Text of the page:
Four Things to Know About That Mammoth Mental Health Gift

It’s being called the largest private donation in the history of psychiatric research. Ted Stanley’s $650 million commitment to the Broad Institute announced this week brings the donor’s total giving to $825 million, a sum that researchers hope can kickstart a new golden age of research into psychiatric illness. Here’s a roundup of what it all means for science and philanthropy.

It’s almost always hyperbole to say that a single philanthropic act can have a serious impact on an area of research, but in this case there may be some truth to it. As one of the largest private donations for scientific research, and in a field that has struggled, the long-term stream of funding for the Harvard-MIT research center could nudge forward difficult work in psychiatric diseases like schizophrenia and bipolar disorder. So for starters…

1. It’s about momentum 

The Ted Stanley gift is large, make no mistake. But for perspective, the pharmaceutical industry spends around $50 billion annually on research (not to mention marketing), and the NIH has an annual budget of $30 billion. That’s to say that private philanthropy cannot replace what industry and government can (and should) spend. Development of new treatments also takes a very long time, with new applications potentially decades away, researchers caution.  

Despite the fact that this is the only the very beginning of a long process, and that this amount of funding is nowhere near enough on its own, it is an important time and could be an important step to getting this ball rolling

Right now, NIH funding is not what it used to be, and the pharmaceutical industry has backed away from mystifying mental disorder research after some recent failed attempts at new treatments. Fact is, some of these disorders are relying on therapies developed in the 1950s. And yet there are new tools for analyzing genetic blueprints that are showing glimmers of promise that were basically non-existent even five years ago. 

A gift this size sends a message to the research world that this shop is open. Those involved hope it starts a similar wave of investments and discoveries toward treatments of psychiatric diseases as we saw in cancer research starting in the 1980s.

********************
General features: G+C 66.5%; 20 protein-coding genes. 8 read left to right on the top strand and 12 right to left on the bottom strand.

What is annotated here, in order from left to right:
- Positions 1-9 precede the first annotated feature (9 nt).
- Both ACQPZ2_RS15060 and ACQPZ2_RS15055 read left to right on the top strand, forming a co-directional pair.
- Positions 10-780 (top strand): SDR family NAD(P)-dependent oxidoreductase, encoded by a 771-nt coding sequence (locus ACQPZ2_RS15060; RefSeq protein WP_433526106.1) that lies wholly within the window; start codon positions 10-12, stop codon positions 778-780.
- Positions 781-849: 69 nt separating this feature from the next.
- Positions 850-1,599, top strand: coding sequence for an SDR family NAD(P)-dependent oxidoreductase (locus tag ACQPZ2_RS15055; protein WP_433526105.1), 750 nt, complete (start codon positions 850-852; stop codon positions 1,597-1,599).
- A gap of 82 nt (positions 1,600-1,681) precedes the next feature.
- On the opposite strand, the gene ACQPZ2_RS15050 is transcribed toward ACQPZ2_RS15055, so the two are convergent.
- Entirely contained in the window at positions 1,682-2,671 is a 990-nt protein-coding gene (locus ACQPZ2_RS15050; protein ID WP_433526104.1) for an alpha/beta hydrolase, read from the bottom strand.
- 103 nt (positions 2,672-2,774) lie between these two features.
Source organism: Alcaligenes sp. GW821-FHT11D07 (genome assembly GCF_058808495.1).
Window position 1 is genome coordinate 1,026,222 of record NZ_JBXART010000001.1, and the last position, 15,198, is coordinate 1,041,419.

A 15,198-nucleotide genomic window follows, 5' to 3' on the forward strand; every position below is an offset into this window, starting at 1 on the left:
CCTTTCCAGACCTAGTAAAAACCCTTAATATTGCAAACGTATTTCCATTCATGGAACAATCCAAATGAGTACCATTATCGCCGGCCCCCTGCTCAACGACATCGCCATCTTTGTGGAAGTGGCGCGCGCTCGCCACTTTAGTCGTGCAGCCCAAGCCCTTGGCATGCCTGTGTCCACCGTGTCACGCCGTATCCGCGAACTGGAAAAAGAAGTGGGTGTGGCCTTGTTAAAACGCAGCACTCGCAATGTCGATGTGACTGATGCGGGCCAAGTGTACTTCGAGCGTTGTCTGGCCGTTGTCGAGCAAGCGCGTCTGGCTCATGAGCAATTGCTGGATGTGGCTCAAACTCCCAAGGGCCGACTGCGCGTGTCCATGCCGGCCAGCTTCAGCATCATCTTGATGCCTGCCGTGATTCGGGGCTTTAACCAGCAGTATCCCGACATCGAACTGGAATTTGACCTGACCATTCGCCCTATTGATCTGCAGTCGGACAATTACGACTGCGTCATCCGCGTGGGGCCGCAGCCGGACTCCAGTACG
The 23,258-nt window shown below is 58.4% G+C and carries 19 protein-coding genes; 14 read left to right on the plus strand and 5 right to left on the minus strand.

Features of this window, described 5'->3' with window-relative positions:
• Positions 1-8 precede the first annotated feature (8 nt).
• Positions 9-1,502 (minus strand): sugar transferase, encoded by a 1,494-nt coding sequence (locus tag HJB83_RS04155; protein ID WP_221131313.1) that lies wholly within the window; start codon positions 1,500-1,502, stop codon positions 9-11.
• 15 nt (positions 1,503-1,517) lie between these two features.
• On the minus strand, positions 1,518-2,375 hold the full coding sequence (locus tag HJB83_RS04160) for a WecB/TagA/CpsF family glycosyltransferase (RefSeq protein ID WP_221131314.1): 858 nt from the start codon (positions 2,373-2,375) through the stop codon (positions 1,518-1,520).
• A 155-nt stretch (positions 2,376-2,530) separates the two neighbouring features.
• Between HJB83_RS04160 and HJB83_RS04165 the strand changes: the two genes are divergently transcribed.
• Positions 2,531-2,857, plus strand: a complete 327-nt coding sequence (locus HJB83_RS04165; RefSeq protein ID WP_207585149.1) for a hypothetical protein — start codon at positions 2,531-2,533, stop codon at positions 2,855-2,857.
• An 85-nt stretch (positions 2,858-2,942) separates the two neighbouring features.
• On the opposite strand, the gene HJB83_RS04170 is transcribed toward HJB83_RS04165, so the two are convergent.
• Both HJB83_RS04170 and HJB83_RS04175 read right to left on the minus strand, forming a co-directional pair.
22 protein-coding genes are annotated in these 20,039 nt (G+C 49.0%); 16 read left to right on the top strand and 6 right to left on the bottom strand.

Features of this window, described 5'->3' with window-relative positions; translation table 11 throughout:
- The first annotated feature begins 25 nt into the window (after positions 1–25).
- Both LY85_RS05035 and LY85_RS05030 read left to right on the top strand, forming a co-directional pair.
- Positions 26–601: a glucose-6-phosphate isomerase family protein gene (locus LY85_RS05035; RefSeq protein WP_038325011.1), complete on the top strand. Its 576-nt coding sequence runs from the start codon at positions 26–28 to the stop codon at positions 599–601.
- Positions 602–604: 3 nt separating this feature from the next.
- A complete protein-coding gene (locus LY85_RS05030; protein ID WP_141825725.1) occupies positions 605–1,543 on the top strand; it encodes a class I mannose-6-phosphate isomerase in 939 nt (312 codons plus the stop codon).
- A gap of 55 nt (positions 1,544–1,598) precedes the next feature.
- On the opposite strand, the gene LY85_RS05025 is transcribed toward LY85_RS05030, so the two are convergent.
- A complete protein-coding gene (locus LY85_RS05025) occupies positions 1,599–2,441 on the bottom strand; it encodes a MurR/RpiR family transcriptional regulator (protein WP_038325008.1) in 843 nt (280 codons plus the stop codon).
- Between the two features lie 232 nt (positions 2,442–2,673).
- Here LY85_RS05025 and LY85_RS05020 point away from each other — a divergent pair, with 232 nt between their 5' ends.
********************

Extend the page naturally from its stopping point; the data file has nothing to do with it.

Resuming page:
2. It’s about scale 

Historically, we’ve known very little about the molecular underpinnings of psychiatric diseases like schizophrenia and bipolar disorder, in no small part because brains are really hard to study. Advances in the study of human genetics are changing that. But such studies need huge sample sizes, time and money. The announcement of the Stanley donation coincides with the publication of a study in Nature that looked at the genomes of 37,000 people with schizophrenia and 113,000 without, and made promising steps in identifying genetic indicators of the disease.

Where philanthropy can have an advantage over government and industry funding is that, while smaller overall, such gifts can enable risky, long-term projects, and highly collaborative ones. Competitive individual grants tend to have more short-range goals, and industry research needs the promise of profit, at least in the somewhat near future.  

Stanley’s gift effectively says, “Do this as long as it takes, even after I’m gone. I trust you guys.” Or as one researcher involved put it, “Having philanthropy allows us to take thoughtful risk.” And Broad, which grew out of the Human Genome Project, has the expertise to orchestrate the level of genomic study of tens of thousands of subjects, and it can work with dozens of research centers, with individual scientists “burying their egos” for one big, collective project.

3. It’s personal

Just about every major philanthropic project to cure disease has roots in the personal history of a wealthy donor. The Ted Stanley gift is no exception. Stanley is the founder of MBI, Inc., a company that markets collectibles like sports memorabilia, stamps and coins. Ted and wife Vada Stanley’s son Jonathan Stanley was diagnosed with bipolar disorder, but thanks to psychiatric medicine has been able to manage his illness and today is an attorney. The difficult but hopeful experience inspired the family to begin donating to psychiatric research.

One critique of research philanthropy is that it’s often motivated by highly personal reasons, so not always by reason, practicality or proportional need. But you can see how the flip side is that this can be a good thing. For example, in a subject where public and industry funding can be too gun-shy, a philanthropist with a personal connection to a disease can say, “enough is enough” and make it his or her main or only focus.

4. The donation is long-term and all-in

Ted Stanley is getting on in years, and while he has a history of giving substantial amounts to the Broad, he wanted to make sure that funding would continue in his absence. The commitment of $650 million will be ongoing, allotting tens of millions each year to the center for years. It brings Stanley’s total contributions to the Institute higher than even Eli and Edythe Broad themselves.  

As he said with the announcement of the donation: 

I’m just turning over almost all my money, now and through my will, knowing with great certainty that they’re the best equipped to know the best ways to spend it. So if you’re a talented researcher try to get a job at the Broad or collaborate with them, and if you’re a fortunate philanthropist with money to spare, do what I’m doing and send it there.

We tend to see big donors build an affinity and ever-increasing giving to institutions, like we recently witnessed with the Simons gift to Cold Springs Harbor Laboratory. But this is a level of focus and devotion you don’t see too often. 

Stay tuned for more of our analysis of what this gift and others like it mean for disease research, and be sure to explore other IP guides below.